Why Is Apple Gobbling Up a Quarter of the World’s Sapphire Supply?

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The sapphire is used to cover the iPhone’s camera lens and fingerprint reader.

The story of Apple’s now-bankrupt sapphire venture in Arizona is full of drama: The Wall Street Journal’s Daisuke Wakabayashi reports at length (paywall) on some of the challenges and disappointments that Apple and its partner, GT Advanced Technologies, have dealt each other.

But there’s one particularly interesting stat that explains why Apple and GTAT even bothered in the first place. Apple is already consuming “one-fourth of the world’s supply of sapphire to cover the iPhone’s camera lens and fingerprint reader,” Wakabayashi writes.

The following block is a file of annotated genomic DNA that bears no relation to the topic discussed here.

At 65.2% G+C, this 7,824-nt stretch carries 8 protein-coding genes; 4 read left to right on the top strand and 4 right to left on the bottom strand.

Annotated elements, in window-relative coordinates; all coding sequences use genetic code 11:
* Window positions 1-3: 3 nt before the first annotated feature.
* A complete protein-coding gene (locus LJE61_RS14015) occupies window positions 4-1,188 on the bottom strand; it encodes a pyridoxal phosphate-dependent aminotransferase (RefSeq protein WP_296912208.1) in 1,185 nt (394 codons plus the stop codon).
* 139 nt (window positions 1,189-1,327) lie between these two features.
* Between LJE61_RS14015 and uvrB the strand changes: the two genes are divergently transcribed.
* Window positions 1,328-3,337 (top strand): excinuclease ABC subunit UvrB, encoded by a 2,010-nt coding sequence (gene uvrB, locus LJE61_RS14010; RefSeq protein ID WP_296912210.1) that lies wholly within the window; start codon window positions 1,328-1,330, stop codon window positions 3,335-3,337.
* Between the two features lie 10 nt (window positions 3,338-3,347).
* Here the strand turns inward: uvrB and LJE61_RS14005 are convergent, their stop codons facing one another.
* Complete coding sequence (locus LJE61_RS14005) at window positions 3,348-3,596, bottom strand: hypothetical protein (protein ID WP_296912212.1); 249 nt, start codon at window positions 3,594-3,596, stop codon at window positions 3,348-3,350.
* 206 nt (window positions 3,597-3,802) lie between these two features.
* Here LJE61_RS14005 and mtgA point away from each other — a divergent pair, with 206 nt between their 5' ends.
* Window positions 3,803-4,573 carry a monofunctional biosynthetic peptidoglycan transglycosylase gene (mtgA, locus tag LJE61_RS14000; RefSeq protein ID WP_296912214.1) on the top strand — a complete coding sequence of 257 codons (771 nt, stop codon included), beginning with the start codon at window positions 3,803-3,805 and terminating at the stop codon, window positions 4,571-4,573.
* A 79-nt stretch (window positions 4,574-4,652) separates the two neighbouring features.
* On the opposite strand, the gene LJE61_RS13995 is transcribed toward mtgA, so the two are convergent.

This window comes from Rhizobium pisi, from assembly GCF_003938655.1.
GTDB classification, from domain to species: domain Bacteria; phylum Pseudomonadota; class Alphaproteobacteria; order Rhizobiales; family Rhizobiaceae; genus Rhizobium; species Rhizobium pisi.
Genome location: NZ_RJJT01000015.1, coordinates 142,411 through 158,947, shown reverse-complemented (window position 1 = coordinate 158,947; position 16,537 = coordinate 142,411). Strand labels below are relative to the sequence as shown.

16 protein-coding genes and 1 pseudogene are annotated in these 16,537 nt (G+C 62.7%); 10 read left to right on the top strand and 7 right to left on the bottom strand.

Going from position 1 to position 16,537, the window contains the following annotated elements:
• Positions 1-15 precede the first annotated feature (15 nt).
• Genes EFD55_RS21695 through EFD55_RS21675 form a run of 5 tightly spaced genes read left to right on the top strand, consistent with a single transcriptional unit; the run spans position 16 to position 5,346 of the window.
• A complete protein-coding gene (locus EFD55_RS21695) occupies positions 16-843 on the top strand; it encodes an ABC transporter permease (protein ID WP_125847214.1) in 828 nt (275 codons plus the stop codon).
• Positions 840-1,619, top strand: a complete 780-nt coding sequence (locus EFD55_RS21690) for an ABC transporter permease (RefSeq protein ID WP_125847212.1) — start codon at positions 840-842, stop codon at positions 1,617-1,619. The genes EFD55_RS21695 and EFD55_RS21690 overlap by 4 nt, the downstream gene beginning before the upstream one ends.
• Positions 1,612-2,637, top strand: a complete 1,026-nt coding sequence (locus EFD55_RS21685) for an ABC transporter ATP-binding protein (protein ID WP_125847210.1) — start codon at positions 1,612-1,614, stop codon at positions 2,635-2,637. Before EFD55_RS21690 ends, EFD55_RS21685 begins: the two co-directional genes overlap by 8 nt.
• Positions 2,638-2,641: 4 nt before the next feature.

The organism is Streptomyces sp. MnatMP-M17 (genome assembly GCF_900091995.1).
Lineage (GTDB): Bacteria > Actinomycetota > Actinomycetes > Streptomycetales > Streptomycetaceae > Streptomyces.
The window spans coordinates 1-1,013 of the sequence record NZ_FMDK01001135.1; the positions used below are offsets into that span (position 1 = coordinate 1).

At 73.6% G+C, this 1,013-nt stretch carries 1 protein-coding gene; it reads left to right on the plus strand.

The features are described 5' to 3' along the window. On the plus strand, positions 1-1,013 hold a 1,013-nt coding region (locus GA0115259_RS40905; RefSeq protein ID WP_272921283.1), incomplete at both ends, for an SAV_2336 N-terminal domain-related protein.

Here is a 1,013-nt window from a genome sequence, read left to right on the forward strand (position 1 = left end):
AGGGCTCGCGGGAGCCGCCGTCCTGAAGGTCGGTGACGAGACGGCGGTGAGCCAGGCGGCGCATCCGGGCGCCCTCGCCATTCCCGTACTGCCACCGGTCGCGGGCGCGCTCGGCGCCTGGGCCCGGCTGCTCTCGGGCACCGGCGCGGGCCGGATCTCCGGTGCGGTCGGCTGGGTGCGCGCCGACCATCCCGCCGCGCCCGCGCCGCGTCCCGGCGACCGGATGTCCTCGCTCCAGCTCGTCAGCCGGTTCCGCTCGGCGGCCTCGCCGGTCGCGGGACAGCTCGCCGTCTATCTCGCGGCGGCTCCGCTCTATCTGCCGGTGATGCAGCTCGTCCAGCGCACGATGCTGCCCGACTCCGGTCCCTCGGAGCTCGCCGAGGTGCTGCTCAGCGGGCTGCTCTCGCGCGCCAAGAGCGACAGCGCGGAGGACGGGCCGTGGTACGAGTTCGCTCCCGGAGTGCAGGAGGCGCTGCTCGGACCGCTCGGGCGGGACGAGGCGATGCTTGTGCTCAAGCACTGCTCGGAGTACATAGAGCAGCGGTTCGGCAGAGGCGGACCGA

That is impressively high—and about to get a whole lot higher. Sure, Apple could sell 200 million fingerprint-reading iPhones and iPads next year, but such readers are relatively small. Imagine the volumes when the company starts making watches with sapphire displays, and iPhones with sapphire screens.

No wonder Apple wants more. As Wakabayashi notes, the Arizona venture was to “produce 30 times as much sapphire as any other plant in the world.”

(Image via endermasali/Shutterstock.com)